8 Solved by Committee State lab –coordinate all activities and ship out specimens CDC –identification of causative agent

9 Specifics 131 people reported some illness (self reported or contacted by epidemiology) Food institution voluntarily shut down to review procedures and disinfect Food institution reopened - people became ill again Shut down for one month for more thorough cleansing, new carpeting

10 Specifics No one food item could be narrowed down Food institution tried to blame it on the groom - “projectile vomiting, aerosolization of agent” Food handlers later determined to be ill before the outbreak CDC determined agent to be Norwalk virus

11 Evidence for airborne transmission of NLV in a hotel restaurant Epidemiol Infect 124:481-487 Woman abruptly vomited at her table during dinner Staff cleaned it up quickly and the meal continued A few days later several other people started getting various similar symptoms Reported to health authorities – investigation began –People at the same table 91% ill –1 table away on both sides 60-69% ill –2 tables away on either side 40-45% ill –Food service workers – 15% ill – moved between tables –No suspect food products, no previously ill workers Stools specimens showed 100% match between patients Aerosolization of vomitus most likely cause!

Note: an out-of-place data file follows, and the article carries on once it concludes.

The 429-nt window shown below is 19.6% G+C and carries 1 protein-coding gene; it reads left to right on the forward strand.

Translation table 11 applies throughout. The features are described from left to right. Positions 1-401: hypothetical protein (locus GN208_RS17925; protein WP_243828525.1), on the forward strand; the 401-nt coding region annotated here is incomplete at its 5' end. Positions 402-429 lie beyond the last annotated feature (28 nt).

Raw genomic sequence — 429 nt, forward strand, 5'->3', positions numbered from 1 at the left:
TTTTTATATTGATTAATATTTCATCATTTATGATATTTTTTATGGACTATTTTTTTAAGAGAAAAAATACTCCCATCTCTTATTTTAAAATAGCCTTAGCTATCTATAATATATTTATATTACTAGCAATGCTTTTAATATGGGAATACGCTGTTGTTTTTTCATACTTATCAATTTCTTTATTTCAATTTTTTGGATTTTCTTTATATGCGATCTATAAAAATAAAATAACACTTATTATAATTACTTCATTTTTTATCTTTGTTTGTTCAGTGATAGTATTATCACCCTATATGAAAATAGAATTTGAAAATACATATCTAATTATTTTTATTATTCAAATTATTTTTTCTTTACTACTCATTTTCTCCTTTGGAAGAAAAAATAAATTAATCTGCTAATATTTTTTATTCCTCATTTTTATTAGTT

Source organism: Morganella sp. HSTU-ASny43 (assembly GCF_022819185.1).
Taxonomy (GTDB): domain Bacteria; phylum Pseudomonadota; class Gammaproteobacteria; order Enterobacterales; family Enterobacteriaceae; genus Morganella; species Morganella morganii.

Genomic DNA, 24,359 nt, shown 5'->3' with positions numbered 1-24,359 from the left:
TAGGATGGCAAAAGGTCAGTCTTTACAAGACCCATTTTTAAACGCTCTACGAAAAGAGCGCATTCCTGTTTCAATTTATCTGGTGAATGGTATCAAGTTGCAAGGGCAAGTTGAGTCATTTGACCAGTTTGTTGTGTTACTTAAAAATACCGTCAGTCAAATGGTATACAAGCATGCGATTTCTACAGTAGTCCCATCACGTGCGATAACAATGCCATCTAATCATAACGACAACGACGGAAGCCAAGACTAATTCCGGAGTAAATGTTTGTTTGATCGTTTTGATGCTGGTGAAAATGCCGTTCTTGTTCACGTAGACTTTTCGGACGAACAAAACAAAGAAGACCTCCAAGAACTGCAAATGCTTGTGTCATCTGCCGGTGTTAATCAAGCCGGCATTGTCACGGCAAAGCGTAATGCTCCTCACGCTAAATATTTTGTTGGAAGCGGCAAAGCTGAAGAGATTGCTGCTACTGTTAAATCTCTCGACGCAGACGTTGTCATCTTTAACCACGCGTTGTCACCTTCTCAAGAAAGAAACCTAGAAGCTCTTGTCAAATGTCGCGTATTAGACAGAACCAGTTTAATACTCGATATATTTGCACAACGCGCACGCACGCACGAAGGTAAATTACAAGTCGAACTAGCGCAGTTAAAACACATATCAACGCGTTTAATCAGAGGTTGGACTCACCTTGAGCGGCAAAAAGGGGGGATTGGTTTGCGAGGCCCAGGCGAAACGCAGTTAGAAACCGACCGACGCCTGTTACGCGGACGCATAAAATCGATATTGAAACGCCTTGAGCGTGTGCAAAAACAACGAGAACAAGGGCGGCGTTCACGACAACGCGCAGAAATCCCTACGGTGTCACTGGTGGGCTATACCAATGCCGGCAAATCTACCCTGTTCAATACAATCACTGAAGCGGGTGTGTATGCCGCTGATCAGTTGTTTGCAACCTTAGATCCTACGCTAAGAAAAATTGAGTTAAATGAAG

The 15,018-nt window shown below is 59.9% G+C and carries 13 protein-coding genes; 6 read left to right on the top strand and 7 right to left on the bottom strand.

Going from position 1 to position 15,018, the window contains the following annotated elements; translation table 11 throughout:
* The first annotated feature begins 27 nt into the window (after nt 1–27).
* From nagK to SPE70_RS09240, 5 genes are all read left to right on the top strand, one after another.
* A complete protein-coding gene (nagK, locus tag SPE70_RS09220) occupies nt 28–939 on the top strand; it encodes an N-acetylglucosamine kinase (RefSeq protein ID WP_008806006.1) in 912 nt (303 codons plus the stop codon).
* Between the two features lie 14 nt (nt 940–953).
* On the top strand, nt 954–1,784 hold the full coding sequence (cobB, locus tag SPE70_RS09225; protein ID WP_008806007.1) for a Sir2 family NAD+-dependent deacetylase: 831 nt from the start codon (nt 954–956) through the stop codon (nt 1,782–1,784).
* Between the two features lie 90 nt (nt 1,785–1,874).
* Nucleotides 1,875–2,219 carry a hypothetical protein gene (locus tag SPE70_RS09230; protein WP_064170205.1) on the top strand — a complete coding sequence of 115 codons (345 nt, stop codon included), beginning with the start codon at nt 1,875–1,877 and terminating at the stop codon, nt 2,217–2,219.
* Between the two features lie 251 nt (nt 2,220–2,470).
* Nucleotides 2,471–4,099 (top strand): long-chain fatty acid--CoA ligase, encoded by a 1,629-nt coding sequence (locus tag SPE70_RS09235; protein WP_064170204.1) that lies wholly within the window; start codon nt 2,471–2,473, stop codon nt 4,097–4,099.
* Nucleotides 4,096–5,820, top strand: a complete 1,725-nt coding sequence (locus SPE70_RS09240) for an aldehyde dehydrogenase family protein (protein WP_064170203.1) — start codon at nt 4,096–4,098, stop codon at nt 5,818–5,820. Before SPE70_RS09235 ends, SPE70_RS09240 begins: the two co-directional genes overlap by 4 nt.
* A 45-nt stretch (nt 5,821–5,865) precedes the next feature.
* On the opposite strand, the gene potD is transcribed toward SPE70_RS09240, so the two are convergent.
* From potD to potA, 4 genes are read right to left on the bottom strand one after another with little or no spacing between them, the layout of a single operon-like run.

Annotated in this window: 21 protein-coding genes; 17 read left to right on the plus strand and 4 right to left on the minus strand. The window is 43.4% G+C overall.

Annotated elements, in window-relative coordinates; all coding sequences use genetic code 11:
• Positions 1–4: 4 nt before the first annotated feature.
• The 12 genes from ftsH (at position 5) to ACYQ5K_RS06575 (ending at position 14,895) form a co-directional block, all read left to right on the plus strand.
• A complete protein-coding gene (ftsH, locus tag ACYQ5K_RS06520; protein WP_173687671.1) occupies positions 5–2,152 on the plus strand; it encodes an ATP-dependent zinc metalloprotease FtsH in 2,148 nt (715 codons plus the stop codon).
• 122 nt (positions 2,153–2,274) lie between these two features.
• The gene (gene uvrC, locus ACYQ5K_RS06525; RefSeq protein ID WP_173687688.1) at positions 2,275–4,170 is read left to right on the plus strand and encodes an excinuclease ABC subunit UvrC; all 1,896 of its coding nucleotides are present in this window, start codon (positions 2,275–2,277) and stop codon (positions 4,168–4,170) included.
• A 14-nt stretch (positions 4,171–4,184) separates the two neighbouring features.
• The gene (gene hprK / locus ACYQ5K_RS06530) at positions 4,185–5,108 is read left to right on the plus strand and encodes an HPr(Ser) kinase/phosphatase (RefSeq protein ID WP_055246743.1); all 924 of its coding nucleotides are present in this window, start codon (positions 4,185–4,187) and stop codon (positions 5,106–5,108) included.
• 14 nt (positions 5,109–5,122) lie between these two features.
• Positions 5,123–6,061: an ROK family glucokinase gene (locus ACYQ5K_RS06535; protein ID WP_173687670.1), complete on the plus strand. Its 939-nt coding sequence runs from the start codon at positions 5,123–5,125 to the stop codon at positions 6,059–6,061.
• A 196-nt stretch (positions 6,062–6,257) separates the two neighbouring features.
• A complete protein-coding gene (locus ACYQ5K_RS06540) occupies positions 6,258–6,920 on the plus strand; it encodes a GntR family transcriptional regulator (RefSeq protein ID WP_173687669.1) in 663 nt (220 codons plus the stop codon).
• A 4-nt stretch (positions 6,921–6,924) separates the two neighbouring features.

12 What are Noroviruses? Noroviruses are a group of viruses that cause acute gastroenteritis in humans. The symptoms of norovirus infection include nausea, vomiting, diarrhea, cramping, and low-grade fever. Noroviruses are transmitted through the fecal-oral route, either by consumption of fecally contaminated food or water, direct person-to-person spread, or environmental and fomite contamination.

13 Epidemiology Norwalk virus –23 million cases/year –96% of nonbacterial gastroenteritis outbreaks –Crowding and poor sanitation –High attack rates –Low infectious dose

14 Microbiology Caliciviridae – small round viruses –32 nm w/ an amorphous surface and ragged outline –No known reservoir outside of humans –Earlier designations Norwalk virus Norwalk OH – prototype virus – 11 varieties Norwalk like viruses – noroviruses –Named for where first detected: Snow Mountain, Hawaii, Montgomery County, Oklahoma, Sapporo, etc